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Clinical trials begin for remdesivir, which has shown promise in studies
Experts hope an experimental drug can be as effective against the novel coronavirus in people as it has been on cells in a controlled lab environment.
The US drug, remdesivir, began clinical trials on patients in Wuhan, Hubei province, on Wednesday.
Other medications, including chloroquine, arbidol and darunavir have also recently been found capable of arresting viral growth in lab cells, but like remdesivir they require more clinical trials to confirm their safety and potency on humans.
The Phase III trials for remdesivir have been approved by China"s National Medical Products Administration and will be conducted by the China-Japan Friendship Hospital in Beijing and the Chinese Academy of Medical Sciences on patients at the Wuhan Jinyintan Hospital.
A total of 761 patients will participate in two trials-one trial to assess the drug"s potency on 308 cases with mild or moderate infection, and the other on 453 severely infected patients, Cao Bin, head of the clinical trial and vice-president of the friendship hospital, said on Wednesday.
Cao said studies have shown remdesivir is effective in inhibiting the growth of the novel coronavirus in vitro, meaning the procedure was done on cells in a controlled environment outside of a living organism, typically in a petri dish or test tube.
But the drug has yet to show convincing clinical evidence that it can translate its positive in vitro results into actual human patients. Hence, it will require rigorous clinical testing, Cao said.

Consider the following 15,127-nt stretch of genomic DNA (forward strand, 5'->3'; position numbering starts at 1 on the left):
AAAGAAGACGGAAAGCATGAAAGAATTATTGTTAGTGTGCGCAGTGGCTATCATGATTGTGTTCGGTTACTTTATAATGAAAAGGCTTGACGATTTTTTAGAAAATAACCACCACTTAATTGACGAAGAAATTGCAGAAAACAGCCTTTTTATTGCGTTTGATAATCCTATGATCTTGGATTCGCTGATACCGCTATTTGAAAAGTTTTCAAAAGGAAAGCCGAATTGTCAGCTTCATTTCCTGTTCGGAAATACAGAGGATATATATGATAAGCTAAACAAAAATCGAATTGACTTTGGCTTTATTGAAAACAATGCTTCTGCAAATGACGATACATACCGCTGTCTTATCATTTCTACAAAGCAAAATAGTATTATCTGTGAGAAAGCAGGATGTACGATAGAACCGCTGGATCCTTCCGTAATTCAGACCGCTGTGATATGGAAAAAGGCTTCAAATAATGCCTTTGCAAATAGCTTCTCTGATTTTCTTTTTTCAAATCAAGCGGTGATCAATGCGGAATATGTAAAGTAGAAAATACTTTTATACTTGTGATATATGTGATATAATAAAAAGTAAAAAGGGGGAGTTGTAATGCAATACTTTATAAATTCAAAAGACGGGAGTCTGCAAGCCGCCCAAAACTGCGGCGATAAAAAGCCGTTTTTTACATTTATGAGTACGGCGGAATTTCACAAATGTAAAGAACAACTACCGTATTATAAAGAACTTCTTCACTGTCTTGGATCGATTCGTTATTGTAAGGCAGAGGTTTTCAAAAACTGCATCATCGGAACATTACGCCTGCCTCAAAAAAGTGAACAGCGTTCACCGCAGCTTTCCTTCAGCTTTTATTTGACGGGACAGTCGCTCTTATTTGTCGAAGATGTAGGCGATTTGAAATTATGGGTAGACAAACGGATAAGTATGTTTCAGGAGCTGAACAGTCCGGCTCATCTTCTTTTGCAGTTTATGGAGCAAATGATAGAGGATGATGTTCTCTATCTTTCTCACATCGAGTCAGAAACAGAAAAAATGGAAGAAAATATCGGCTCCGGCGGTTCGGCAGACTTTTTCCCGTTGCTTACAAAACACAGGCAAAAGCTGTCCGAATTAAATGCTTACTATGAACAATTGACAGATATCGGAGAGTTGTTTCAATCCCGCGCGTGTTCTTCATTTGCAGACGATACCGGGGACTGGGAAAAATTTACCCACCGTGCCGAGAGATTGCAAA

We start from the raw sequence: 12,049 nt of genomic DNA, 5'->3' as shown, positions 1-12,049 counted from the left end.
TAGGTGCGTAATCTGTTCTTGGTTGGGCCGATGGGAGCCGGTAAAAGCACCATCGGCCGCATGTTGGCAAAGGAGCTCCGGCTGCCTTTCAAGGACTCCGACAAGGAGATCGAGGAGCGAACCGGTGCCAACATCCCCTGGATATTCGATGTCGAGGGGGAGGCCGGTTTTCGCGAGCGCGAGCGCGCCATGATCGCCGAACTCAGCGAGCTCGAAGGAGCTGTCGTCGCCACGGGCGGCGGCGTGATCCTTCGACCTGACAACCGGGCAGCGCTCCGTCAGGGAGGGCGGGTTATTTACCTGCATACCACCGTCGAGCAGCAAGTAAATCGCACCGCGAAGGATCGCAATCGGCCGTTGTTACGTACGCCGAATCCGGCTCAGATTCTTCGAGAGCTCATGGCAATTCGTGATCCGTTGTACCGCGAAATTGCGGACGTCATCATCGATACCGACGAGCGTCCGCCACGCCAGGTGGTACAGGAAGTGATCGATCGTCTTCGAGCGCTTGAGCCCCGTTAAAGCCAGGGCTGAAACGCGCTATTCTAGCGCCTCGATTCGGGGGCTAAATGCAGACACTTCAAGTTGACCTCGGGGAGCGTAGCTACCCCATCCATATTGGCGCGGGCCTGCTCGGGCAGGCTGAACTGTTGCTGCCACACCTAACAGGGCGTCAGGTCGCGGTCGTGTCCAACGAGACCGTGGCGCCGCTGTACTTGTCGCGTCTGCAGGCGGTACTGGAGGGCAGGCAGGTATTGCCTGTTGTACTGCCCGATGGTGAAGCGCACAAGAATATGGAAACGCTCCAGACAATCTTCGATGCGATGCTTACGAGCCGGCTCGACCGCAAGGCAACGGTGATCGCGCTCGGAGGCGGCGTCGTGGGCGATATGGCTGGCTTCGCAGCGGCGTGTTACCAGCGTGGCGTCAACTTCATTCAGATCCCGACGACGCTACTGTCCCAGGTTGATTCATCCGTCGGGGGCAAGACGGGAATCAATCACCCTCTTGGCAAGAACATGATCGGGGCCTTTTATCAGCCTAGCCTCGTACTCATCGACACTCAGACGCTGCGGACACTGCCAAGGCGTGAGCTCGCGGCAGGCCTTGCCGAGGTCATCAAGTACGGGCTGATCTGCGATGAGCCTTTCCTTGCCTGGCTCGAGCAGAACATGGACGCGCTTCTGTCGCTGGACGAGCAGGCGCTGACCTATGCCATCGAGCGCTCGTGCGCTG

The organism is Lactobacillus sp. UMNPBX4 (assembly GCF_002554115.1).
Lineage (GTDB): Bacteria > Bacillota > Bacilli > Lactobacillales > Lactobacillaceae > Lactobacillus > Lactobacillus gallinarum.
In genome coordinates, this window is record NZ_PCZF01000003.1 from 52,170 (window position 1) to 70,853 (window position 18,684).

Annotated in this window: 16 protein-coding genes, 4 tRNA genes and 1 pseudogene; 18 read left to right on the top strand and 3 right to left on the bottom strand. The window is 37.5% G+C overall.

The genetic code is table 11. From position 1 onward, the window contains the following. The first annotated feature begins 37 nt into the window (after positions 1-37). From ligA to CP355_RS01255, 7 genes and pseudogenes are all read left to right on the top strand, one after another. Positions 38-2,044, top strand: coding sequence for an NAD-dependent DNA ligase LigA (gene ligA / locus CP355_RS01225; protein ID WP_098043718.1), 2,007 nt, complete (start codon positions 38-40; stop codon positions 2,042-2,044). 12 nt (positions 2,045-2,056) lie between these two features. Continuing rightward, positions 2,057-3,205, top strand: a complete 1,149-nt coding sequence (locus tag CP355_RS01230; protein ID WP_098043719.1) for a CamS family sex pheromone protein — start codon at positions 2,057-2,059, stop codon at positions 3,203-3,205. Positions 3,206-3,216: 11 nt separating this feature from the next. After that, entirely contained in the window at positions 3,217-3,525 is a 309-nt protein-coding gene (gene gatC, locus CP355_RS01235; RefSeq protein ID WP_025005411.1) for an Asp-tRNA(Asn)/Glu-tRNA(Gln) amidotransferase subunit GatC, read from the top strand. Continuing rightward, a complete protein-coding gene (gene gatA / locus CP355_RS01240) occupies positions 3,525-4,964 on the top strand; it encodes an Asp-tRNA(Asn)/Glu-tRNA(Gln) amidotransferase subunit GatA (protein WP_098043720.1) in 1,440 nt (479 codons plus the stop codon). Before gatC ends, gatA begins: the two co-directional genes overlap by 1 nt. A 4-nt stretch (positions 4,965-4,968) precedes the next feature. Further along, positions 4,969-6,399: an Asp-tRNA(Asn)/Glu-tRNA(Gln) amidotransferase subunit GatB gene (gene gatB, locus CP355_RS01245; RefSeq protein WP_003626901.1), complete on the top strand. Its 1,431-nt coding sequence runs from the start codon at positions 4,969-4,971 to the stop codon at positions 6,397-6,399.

A 35-year-old patient from the United States infected with the virus was reported seeing noticeable improvement with no obvious side effects after taking the drug, according to the New England Journal of Medicine.
Gilead Sciences, the maker of remdesivir, said in a recent statement that it has been working with government agencies on the novel coronavirus response efforts.
However, the company stressed that remdesivir is an experimental medicine that has only been used in a handful of patients on compassionate grounds, "so we do not have an appropriately robust understanding of the effect of this drug to warrant broad use at this time."
Wang Chen, president of the Chinese Academy of Medical Sciences, told China Central Television on Wednesday that scientists have "relatively high hopes" for the drug.
"We must highlight the fact that drugs that cured just a few patients cannot be considered as solid scientific results. Such results can only come from meticulous and rigorous clinical trials," he said.
Last week, Thailand"s Ministry of Health said Thai doctors had seen apparent success treating a 71-year-old woman infected with the virus using a combination of flu drug oseltamivir with lopinavir and ritonavir-antivirals used to treat HIV. However, doctors are still monitoring the patient and waiting for scientists to prove the results.
On Tuesday, Li Lanjuan, a noted virologist and an academician of the Chinese Academy of Engineering, said the anti-HIV drugs lopinavir and ritonavir are not effective treating the virus and have some serious side effects.
Li said the two drugs that she recently found to have treatment potential are the anti-flu drug arbidol and anti-HIV drug darunavir. However, the results were from in vitro tests and require further study.
An established and widely used anti-malarial drug called chloroquine was also found to be "highly effective" in the control of the novel coronavirus infection in vitro, according to a letter published in the journal Cell Research on Tuesday.silicone wristbands no minimumanimal bracelets rubber bandsforza horizon how many wristbandscool things to do with rubber braceletsblank wristbands